Barack Obama and Wall Street Cash

This article appeared yesterday in the Financial Times and deals with Barack Obama's push to compete with Hillary Clinton in fundraising. And so far, he is doing well. It also looks at the issue of Barack Obama's investments, as detailed by the New York Times 2 days ago.

Obama takes on Clinton for Wall Street cash
By Ben White in New York and Edward Luce in Washington

Barack Obama, the Democratic presidential hopeful, has assembled a powerful New York fundraising machine that is posing a challenge to New York Senator Hillary Clinton's position as the dominant Democratic fundraiser on Wall Street.

Mr Obama has lined up several prominent financiers to raise cash for his presidential bid, including Eric Mindich, the former Goldman Sachs executive who founded Eton Park, the $4bn (€3bn, £2bn) hedge fund. This week Mr Obama raised money at a well-attended breakfast at Credit Suisse hosted by Steve Koch, a prominent Credit Suisse banker from Chicago.

Mr Obama has two New York fundraising events planned for tomorrow, a $2,300 per person gala for donors followed by a $100 per person event billed as "late night" with Barack Obama for younger professionals.

The Illinois senator's push is significant because analysts say if he even comes close to matching Mrs Clinton's fundraising strength in her home state it could lift his campaign. In order to maintain her momentum, Mrs Clinton needs to have raised significantly more than Mr Obama and former North Carolina senator John Edwards when figures for first-quarter fundraising are released next month. However, prominent donors suggest that Mrs Clinton is still on course to break all records for fundraising at this stage in a presidential campaign.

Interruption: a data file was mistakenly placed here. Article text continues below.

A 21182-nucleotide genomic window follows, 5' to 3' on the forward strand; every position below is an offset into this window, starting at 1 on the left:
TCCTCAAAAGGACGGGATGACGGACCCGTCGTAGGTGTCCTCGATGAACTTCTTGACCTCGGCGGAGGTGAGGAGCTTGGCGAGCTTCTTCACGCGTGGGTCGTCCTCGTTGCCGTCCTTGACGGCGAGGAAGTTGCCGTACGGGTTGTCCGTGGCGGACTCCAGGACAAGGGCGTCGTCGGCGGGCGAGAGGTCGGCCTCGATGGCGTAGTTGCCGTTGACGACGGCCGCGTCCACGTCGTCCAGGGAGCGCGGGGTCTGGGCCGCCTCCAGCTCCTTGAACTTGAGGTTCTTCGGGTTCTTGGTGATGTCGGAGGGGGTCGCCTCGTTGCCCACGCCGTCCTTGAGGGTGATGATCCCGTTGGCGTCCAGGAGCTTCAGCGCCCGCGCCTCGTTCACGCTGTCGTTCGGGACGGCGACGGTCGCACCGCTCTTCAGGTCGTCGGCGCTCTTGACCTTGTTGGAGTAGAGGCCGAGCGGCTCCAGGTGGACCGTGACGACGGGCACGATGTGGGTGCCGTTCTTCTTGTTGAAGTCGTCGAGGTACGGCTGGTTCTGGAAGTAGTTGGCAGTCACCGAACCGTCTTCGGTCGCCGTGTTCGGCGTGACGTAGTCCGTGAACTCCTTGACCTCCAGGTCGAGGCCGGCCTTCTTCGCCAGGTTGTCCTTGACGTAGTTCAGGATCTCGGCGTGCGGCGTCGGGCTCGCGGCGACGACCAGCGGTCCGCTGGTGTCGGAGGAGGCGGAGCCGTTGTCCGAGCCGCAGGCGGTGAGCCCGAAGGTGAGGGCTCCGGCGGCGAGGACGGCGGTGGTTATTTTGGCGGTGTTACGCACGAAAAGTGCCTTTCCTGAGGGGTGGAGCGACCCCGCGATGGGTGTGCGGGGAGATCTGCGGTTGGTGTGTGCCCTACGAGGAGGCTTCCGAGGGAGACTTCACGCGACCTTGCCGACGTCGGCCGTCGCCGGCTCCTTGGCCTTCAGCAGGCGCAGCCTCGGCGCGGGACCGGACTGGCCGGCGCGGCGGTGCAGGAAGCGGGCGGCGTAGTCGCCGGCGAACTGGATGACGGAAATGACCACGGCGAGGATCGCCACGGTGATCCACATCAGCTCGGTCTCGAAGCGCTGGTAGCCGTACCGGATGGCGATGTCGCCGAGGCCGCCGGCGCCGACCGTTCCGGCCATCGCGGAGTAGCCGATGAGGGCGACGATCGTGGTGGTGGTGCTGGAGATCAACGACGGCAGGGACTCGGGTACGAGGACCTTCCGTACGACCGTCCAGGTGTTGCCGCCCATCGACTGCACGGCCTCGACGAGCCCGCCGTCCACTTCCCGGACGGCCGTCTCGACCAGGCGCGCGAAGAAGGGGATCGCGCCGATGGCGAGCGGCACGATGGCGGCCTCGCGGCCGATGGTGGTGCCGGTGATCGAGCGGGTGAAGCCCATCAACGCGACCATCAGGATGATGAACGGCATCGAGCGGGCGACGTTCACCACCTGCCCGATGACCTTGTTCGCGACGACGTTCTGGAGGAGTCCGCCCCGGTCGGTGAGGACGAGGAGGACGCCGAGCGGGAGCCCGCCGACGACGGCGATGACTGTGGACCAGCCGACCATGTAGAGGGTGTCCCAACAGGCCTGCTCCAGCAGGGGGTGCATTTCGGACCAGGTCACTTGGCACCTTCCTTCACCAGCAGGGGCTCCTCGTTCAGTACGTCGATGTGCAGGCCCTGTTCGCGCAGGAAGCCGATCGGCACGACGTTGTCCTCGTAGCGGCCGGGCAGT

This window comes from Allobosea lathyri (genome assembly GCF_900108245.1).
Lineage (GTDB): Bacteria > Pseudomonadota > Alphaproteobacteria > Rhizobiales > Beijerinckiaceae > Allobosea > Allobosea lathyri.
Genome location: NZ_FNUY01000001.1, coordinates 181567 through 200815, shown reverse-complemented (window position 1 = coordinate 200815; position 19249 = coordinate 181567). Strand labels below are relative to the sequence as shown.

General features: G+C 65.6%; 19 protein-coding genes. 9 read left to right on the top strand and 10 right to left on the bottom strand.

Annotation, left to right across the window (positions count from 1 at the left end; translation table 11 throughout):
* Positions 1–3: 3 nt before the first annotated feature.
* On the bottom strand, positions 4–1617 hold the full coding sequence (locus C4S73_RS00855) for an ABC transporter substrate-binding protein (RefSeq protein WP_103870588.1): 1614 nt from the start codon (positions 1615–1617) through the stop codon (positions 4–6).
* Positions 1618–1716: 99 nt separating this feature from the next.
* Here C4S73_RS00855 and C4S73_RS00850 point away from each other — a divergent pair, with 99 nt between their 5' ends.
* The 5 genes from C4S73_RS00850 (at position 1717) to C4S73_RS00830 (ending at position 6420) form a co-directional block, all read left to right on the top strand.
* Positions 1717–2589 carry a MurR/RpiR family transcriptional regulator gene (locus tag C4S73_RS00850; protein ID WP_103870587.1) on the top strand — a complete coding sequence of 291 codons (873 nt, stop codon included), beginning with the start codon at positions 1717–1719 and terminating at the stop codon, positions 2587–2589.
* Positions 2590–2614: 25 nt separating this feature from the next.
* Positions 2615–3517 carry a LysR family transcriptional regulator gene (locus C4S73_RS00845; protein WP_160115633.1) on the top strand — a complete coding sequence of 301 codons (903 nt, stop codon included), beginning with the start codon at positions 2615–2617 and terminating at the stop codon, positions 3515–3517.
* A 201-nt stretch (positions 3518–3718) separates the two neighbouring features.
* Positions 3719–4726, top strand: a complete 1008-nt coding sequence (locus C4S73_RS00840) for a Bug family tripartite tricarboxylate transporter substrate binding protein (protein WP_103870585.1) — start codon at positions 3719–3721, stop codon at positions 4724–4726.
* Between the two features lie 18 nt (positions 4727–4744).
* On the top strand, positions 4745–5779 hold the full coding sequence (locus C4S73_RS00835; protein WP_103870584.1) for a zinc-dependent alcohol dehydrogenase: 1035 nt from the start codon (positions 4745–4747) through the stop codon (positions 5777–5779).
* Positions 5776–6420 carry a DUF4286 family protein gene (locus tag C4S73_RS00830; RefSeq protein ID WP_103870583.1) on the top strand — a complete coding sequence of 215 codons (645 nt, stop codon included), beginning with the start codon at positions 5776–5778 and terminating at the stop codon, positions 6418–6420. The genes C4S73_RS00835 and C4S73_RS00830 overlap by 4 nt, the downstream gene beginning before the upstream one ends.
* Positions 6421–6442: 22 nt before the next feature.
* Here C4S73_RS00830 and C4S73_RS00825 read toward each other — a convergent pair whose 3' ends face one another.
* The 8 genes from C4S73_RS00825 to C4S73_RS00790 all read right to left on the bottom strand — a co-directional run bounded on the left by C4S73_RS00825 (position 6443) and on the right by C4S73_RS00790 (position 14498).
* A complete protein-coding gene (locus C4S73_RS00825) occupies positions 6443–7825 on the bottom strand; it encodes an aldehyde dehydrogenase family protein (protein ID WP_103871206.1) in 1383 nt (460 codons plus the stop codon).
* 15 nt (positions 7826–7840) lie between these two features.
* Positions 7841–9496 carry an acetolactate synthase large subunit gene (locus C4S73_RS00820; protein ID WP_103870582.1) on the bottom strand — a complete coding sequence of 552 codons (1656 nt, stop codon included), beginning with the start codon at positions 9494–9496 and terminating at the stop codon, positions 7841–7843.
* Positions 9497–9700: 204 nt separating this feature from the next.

"I have never seen it as intense as this," said a long-standing Clinton fundraiser in Washington. "They are tapping everybody they can possibly think of: Hillary is visiting every major US city before the end of March. The pressure is intense."

Mrs Clinton is hosting a dinner at the New York Sheraton on March 18 at which 320 "bundlers" - -volunteers who have agreed to raise money from others up to the maximum legal limit of $4,600 per person - will attend. The event could raise at least $3m. Last month Mr Obama raised $1.3m at a Hollywood event, his largest taking so far.

In addition, Bill Clinton is hosting five "intimate gatherings" for his wife's campaign in New York in the next two weeks. Mr Clinton has fronted Mrs Clinton's campaign to raise $1m a week from internet donations. The former first lady has set an overall fundraising target of $15m by the end of this month.

"The March 31 deadline will be the first big test for all of the presidential candidates in the so-called 'money primary'," said Dennis Cheng, Mrs Clinton's New York campaign finance director in an e-mail to supporters this week. "We need your help to ensure that Hillary has a strong and impressive showing."

Mr Obama's campaign team has denied any impropriety in the senator's financial dealings following an article in yesterday's New York Times that detailed Mr Obama's investments in companies run by people who had donated to his political action committee, "Hope-fund". Although Mr Obama set up a blind trust in early 2005 to avoid potential conflicts of interest and although he lost $13,000 in one of the investments and gained only $2,000 from the second, the paper raised questions about how he could "unwittingly invest in two relatively obscure companies whose backers happen to include generous contributors [to his 2004 Senate campaign]".

Mr Obama's office yesterday issued a detailed response to the article and said "his dealings were completely above board". John McCain, a leading Republican candidate, told ABC News: "Senator Obama is a very honest and fine person from everything I have known about him."

Mr Obama also enjoys support from private equity executive Jamie Rubin, son of former Treasury secretary Bob Rubin, and from billionaire investor George Soros who, in an interview with the Financial Times, this week called the senator a "transformational figure" with a "fresh voice" able to help the US move beyond a period of bitter partisanship.